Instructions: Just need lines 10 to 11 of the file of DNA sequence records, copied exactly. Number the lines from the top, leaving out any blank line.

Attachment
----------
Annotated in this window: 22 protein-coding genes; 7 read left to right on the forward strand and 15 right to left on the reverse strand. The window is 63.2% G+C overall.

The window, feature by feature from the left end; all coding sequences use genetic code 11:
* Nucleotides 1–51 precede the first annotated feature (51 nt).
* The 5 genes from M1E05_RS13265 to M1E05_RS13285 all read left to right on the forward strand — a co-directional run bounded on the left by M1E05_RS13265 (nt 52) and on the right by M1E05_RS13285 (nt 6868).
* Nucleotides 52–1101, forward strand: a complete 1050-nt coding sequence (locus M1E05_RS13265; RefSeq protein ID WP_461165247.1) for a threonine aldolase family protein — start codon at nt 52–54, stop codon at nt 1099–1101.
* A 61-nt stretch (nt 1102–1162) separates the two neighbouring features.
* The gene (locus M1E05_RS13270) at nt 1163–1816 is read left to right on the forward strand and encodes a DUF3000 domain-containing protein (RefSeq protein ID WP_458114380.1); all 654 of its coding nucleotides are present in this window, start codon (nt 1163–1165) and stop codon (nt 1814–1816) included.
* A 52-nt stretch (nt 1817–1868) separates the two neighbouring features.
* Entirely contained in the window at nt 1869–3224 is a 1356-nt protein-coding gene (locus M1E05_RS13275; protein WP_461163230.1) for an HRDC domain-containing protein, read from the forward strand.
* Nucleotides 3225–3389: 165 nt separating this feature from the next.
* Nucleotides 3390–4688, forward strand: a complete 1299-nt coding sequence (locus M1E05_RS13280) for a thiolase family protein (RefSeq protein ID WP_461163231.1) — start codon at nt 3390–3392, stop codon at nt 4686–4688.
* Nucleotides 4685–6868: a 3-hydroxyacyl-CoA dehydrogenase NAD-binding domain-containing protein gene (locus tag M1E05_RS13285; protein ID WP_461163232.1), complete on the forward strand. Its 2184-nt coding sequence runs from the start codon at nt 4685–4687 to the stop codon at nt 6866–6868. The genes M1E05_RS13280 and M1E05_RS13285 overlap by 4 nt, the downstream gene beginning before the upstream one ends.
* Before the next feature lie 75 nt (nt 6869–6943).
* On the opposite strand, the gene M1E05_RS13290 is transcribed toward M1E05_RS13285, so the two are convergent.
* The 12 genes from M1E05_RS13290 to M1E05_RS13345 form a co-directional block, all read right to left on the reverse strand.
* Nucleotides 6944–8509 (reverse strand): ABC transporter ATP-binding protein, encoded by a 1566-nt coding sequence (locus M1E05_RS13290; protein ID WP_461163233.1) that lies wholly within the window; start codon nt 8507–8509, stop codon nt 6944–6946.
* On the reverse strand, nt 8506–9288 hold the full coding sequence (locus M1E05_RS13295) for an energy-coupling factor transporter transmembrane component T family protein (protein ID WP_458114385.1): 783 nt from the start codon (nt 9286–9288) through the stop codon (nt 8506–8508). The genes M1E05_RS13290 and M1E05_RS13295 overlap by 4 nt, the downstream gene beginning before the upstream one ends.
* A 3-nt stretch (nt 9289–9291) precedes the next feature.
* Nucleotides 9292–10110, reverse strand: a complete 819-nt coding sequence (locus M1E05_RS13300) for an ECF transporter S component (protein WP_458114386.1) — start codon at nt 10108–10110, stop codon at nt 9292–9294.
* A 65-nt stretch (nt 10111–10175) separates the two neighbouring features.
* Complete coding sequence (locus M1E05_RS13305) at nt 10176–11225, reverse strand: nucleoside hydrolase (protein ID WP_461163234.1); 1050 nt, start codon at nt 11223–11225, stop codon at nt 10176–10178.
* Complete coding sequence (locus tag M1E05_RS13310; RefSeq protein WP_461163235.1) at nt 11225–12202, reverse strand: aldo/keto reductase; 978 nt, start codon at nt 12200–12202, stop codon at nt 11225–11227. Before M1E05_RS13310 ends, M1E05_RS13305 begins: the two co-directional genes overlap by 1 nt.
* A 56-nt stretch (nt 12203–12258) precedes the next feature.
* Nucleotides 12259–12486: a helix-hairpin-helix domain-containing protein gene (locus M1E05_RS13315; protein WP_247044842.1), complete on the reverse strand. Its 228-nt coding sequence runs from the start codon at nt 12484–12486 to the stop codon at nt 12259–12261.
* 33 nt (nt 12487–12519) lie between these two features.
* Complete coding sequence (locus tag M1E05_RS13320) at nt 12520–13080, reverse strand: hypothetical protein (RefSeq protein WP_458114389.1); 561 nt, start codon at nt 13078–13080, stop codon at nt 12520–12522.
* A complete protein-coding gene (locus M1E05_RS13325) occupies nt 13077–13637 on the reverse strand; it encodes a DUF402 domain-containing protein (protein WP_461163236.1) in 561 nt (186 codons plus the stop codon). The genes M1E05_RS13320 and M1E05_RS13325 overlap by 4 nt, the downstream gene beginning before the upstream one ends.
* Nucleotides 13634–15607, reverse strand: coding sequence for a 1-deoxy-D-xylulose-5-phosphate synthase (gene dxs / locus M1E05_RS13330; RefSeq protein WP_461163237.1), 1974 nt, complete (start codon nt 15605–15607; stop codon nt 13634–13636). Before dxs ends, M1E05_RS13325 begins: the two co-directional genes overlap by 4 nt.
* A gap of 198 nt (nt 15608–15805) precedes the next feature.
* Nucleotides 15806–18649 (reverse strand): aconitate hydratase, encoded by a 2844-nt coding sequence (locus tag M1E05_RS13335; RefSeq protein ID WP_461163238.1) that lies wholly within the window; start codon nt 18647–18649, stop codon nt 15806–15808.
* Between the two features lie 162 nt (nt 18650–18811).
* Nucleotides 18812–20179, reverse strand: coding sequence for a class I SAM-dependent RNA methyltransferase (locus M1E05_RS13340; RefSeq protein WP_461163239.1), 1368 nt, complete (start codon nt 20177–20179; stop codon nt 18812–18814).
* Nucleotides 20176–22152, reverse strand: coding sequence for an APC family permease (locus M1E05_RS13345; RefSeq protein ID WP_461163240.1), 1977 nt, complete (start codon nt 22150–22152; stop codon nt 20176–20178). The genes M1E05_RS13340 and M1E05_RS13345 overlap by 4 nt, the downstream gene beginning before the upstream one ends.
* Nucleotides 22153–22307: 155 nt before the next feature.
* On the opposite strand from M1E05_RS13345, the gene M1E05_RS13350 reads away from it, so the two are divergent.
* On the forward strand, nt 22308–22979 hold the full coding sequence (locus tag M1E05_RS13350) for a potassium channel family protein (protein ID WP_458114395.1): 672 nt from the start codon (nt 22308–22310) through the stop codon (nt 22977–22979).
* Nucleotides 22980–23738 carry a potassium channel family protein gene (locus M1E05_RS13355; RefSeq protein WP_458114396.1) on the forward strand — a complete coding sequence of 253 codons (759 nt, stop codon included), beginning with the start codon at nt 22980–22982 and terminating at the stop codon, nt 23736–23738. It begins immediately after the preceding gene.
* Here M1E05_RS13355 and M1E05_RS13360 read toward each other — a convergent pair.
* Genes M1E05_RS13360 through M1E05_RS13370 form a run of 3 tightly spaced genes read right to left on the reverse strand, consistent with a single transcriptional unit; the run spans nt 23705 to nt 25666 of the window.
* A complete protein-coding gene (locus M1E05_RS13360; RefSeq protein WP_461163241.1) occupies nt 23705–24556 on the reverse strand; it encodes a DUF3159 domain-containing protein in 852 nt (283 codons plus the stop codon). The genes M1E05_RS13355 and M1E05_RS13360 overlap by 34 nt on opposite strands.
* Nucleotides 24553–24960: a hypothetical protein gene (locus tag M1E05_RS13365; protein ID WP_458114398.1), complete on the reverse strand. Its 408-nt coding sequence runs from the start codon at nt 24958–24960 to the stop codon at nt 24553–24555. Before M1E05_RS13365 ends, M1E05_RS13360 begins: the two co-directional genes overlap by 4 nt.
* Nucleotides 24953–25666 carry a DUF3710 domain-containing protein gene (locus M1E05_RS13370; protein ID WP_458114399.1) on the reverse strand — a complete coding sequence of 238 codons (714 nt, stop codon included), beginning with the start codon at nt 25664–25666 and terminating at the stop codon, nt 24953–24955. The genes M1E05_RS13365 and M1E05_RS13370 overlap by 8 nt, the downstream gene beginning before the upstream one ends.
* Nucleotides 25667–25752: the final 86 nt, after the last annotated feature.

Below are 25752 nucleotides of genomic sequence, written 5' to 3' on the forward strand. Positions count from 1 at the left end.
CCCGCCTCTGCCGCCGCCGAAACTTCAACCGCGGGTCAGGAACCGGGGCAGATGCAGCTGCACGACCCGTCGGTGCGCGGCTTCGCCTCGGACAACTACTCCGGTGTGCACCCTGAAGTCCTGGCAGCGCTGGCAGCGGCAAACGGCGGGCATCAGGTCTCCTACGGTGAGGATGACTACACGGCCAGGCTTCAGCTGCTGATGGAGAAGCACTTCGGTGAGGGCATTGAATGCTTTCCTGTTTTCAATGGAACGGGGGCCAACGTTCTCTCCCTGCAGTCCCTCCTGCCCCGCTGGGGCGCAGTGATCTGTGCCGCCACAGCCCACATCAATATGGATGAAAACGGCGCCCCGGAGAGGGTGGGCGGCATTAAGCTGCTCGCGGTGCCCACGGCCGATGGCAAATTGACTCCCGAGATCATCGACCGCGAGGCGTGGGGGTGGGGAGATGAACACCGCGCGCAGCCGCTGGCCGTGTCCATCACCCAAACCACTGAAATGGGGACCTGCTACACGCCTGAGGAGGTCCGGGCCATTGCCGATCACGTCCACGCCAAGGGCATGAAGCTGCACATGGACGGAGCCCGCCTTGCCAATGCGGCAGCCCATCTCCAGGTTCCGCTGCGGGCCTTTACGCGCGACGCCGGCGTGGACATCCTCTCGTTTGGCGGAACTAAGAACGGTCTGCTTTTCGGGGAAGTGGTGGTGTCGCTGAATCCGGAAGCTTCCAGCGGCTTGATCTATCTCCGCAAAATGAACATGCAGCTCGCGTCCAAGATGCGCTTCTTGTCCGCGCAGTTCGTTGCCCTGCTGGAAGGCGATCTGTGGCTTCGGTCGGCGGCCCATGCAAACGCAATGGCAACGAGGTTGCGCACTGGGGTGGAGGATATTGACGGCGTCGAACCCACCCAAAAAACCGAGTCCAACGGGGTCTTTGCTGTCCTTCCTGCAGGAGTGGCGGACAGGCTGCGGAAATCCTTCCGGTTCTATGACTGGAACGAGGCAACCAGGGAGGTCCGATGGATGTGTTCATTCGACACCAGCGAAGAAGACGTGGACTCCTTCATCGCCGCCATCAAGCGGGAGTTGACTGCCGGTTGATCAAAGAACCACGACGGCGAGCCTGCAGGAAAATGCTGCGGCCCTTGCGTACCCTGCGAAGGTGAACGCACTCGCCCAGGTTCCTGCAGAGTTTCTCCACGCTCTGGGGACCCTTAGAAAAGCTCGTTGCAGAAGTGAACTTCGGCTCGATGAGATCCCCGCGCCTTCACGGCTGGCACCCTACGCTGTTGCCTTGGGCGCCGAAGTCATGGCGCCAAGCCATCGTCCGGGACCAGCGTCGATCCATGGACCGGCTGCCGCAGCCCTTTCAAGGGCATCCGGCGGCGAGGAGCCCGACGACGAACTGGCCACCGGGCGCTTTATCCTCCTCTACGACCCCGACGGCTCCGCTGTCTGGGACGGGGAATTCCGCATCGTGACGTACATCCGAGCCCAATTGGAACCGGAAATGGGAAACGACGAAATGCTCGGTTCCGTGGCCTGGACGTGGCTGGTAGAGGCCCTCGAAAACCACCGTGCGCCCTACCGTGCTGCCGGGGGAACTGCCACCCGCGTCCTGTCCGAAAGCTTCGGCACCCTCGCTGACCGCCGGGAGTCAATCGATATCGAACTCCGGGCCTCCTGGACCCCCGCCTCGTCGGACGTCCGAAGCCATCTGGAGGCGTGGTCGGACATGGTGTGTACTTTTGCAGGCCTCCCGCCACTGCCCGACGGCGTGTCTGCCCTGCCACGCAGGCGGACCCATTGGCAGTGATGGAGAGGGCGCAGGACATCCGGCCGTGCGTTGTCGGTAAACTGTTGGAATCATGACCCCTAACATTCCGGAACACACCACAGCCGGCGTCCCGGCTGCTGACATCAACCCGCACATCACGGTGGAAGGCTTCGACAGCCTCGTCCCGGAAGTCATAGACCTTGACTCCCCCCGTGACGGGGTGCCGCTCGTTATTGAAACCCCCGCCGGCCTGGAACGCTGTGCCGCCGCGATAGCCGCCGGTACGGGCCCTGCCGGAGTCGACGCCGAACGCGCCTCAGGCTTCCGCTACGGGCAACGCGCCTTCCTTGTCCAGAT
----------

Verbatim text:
* Nucleotides 3225–3389: 165 nt separating this feature from the next.
* Nucleotides 3390–4688, forward strand: a complete 1299-nt coding sequence (locus M1E05_RS13280) for a thiolase family protein (RefSeq protein ID WP_461163231.1) — start codon at nt 3390–3392, stop codon at nt 4686–4688.